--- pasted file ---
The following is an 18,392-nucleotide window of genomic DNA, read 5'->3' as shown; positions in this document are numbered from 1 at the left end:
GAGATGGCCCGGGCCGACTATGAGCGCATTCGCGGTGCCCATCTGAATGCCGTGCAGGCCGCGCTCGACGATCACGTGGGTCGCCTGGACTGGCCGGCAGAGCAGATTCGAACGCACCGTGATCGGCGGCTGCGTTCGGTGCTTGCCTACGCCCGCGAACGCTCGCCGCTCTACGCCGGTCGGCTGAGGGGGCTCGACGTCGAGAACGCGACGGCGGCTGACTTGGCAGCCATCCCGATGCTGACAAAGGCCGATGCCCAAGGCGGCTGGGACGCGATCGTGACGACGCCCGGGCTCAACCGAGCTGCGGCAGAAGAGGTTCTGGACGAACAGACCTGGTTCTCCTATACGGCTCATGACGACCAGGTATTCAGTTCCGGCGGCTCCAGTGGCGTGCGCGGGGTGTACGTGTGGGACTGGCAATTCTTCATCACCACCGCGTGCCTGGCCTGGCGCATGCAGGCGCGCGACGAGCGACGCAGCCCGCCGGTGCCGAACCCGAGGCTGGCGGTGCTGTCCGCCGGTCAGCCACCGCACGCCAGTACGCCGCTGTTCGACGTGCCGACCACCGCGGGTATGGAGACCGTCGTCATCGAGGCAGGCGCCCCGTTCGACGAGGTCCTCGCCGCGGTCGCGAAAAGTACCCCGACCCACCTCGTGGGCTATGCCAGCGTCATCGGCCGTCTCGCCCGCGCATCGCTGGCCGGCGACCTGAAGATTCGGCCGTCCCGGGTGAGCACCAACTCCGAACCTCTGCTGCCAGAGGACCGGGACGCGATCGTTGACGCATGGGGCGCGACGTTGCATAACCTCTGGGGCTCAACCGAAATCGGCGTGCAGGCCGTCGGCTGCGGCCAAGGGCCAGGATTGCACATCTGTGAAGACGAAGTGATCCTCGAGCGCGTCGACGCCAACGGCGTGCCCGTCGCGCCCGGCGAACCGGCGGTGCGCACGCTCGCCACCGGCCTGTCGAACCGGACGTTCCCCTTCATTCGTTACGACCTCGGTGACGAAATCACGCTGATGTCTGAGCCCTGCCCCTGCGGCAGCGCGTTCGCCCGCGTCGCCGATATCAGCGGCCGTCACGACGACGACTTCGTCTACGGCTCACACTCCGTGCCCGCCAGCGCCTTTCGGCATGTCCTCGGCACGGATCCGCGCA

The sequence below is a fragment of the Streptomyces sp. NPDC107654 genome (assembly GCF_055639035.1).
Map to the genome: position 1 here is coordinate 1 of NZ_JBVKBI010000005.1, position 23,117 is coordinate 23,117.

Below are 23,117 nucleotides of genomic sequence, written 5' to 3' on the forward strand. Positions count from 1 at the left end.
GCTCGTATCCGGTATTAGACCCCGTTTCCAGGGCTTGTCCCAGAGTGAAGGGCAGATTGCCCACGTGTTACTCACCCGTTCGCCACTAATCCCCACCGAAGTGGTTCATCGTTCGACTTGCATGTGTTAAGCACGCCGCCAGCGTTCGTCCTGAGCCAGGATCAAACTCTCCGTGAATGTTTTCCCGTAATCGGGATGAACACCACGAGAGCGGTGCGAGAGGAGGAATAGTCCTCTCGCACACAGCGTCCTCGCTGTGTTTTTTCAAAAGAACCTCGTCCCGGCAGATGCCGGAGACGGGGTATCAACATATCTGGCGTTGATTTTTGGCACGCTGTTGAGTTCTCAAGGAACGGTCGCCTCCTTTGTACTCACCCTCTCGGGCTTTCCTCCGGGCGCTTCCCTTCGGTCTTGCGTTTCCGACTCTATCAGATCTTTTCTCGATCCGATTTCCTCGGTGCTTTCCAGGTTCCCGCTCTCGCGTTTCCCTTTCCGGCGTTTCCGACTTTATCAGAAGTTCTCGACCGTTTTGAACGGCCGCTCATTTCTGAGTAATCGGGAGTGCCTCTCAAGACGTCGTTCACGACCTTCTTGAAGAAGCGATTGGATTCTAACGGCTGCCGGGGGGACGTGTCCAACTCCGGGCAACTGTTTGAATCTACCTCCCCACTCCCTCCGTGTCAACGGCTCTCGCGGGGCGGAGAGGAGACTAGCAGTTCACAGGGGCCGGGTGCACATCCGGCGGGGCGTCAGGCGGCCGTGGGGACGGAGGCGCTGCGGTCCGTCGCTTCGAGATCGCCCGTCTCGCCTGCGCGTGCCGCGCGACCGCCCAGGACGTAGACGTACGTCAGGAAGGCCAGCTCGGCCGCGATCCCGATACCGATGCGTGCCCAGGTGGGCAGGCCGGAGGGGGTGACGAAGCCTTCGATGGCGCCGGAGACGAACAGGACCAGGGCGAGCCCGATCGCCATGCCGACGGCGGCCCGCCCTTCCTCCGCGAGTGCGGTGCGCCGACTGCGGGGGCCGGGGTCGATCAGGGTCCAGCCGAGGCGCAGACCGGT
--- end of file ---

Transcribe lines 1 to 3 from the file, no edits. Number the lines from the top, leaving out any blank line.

The following is an 18,392-nucleotide window of genomic DNA, read 5'->3' as shown; positions in this document are numbered from 1 at the left end:
GAGATGGCCCGGGCCGACTATGAGCGCATTCGCGGTGCCCATCTGAATGCCGTGCAGGCCGCGCTCGACGATCACGTGGGTCGCCTGGACTGGCCGGCAGAGCAGATTCGAACGCACCGTGATCGGCGGCTGCGTTCGGTGCTTGCCTACGCCCGCGAACGCTCGCCGCTCTACGCCGGTCGGCTGAGGGGGCTCGACGTCGAGAACGCGACGGCGGCTGACTTGGCAGCCATCCCGATGCTGACAAAGGCCGATGCCCAAGGCGGCTGGGACGCGATCGTGACGACGCCCGGGCTCAACCGAGCTGCGGCAGAAGAGGTTCTGGACGAACAGACCTGGTTCTCCTATACGGCTCATGACGACCAGGTATTCAGTTCCGGCGGCTCCAGTGGCGTGCGCGGGGTGTACGTGTGGGACTGGCAATTCTTCATCACCACCGCGTGCCTGGCCTGGCGCATGCAGGCGCGCGACGAGCGACGCAGCCCGCCGGTGCCGAACCCGAGGCTGGCGGTGCTGTCCGCCGGTCAGCCACCGCACGCCAGTACGCCGCTGTTCGACGTGCCGACCACCGCGGGTATGGAGACCGTCGTCATCGAGGCAGGCGCCCCGTTCGACGAGGTCCTCGCCGCGGTCGCGAAAAGTACCCCGACCCACCTCGTGGGCTATGCCAGCGTCATCGGCCGTCTCGCCCGCGCATCGCTGGCCGGCGACCTGAAGATTCGGCCGTCCCGGGTGAGCACCAACTCCGAACCTCTGCTGCCAGAGGACCGGGACGCGATCGTTGACGCATGGGGCGCGACGTTGCATAACCTCTGGGGCTCAACCGAAATCGGCGTGCAGGCCGTCGGCTGCGGCCAAGGGCCAGGATTGCACATCTGTGAAGACGAAGTGATCCTCGAGCGCGTCGACGCCAACGGCGTGCCCGTCGCGCCCGGCGAACCGGCGGTGCGCACGCTCGCCACCGGCCTGTCGAACCGGACGTTCCCCTTCATTCGTTACGACCTCGGTGACGAAATCACGCTGATGTCTGAGCCCTGCCCCTGCGGCAGCGCGTTCGCCCGCGTCGCCGATATCAGCGGCCGTCACGACGACGACTTCGTCTACGGCTCACACTCCGTGCCCGCCAGCGCCTTTCGGCATGTCCTCGGCACGGATCCGCGCA

The sequence below is a fragment of the Streptomyces sp. NPDC107654 genome (assembly GCF_055639035.1).